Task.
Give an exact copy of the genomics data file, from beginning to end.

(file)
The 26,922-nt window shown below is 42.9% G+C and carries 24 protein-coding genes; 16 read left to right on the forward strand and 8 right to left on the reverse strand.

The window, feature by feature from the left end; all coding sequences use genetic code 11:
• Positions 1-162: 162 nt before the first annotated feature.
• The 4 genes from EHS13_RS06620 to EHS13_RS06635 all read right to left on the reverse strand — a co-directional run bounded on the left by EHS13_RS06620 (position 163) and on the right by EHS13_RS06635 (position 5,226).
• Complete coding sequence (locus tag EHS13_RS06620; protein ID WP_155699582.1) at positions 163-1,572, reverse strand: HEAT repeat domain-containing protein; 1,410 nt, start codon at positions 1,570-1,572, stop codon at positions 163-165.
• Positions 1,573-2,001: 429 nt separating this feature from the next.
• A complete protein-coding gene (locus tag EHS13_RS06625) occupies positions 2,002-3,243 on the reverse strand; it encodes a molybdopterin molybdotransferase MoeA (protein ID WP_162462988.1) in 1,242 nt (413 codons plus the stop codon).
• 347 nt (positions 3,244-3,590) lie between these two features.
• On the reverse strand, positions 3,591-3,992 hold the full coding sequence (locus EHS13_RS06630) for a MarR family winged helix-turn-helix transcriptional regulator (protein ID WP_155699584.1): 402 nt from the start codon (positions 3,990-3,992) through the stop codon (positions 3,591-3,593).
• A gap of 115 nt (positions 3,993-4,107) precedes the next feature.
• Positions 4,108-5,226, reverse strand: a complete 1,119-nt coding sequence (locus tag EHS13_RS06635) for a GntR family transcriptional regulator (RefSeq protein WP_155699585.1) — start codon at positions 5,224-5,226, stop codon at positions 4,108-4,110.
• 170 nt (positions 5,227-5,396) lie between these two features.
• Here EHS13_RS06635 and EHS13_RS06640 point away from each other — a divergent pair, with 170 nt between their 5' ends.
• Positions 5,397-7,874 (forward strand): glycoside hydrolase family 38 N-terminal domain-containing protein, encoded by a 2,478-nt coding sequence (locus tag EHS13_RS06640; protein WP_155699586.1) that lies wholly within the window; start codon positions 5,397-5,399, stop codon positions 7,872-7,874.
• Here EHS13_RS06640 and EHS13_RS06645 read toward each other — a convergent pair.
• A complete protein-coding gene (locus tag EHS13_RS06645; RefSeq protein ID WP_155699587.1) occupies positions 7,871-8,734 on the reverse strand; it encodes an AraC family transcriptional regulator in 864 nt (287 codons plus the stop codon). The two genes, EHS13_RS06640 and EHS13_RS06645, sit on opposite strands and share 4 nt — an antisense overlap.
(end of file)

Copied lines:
The 26,922-nt window shown below is 42.9% G+C and carries 24 protein-coding genes; 16 read left to right on the forward strand and 8 right to left on the reverse strand.

The window, feature by feature from the left end; all coding sequences use genetic code 11:
• Positions 1-162: 162 nt before the first annotated feature.
• The 4 genes from EHS13_RS06620 to EHS13_RS06635 all read right to left on the reverse strand — a co-directional run bounded on the left by EHS13_RS06620 (position 163) and on the right by EHS13_RS06635 (position 5,226).
• Complete coding sequence (locus tag EHS13_RS06620; protein ID WP_155699582.1) at positions 163-1,572, reverse strand: HEAT repeat domain-containing protein; 1,410 nt, start codon at positions 1,570-1,572, stop codon at positions 163-165.
• Positions 1,573-2,001: 429 nt separating this feature from the next.
• A complete protein-coding gene (locus tag EHS13_RS06625) occupies positions 2,002-3,243 on the reverse strand; it encodes a molybdopterin molybdotransferase MoeA (protein ID WP_162462988.1) in 1,242 nt (413 codons plus the stop codon).
• 347 nt (positions 3,244-3,590) lie between these two features.
• On the reverse strand, positions 3,591-3,992 hold the full coding sequence (locus EHS13_RS06630) for a MarR family winged helix-turn-helix transcriptional regulator (protein ID WP_155699584.1): 402 nt from the start codon (positions 3,990-3,992) through the stop codon (positions 3,591-3,593).
• A gap of 115 nt (positions 3,993-4,107) precedes the next feature.
• Positions 4,108-5,226, reverse strand: a complete 1,119-nt coding sequence (locus tag EHS13_RS06635) for a GntR family transcriptional regulator (RefSeq protein WP_155699585.1) — start codon at positions 5,224-5,226, stop codon at positions 4,108-4,110.
• 170 nt (positions 5,227-5,396) lie between these two features.
• Here EHS13_RS06635 and EHS13_RS06640 point away from each other — a divergent pair, with 170 nt between their 5' ends.
• Positions 5,397-7,874 (forward strand): glycoside hydrolase family 38 N-terminal domain-containing protein, encoded by a 2,478-nt coding sequence (locus tag EHS13_RS06640; protein WP_155699586.1) that lies wholly within the window; start codon positions 5,397-5,399, stop codon positions 7,872-7,874.
• Here EHS13_RS06640 and EHS13_RS06645 read toward each other — a convergent pair.
• A complete protein-coding gene (locus tag EHS13_RS06645; RefSeq protein ID WP_155699587.1) occupies positions 7,871-8,734 on the reverse strand; it encodes an AraC family transcriptional regulator in 864 nt (287 codons plus the stop codon). The two genes, EHS13_RS06640 and EHS13_RS06645, sit on opposite strands and share 4 nt — an antisense overlap.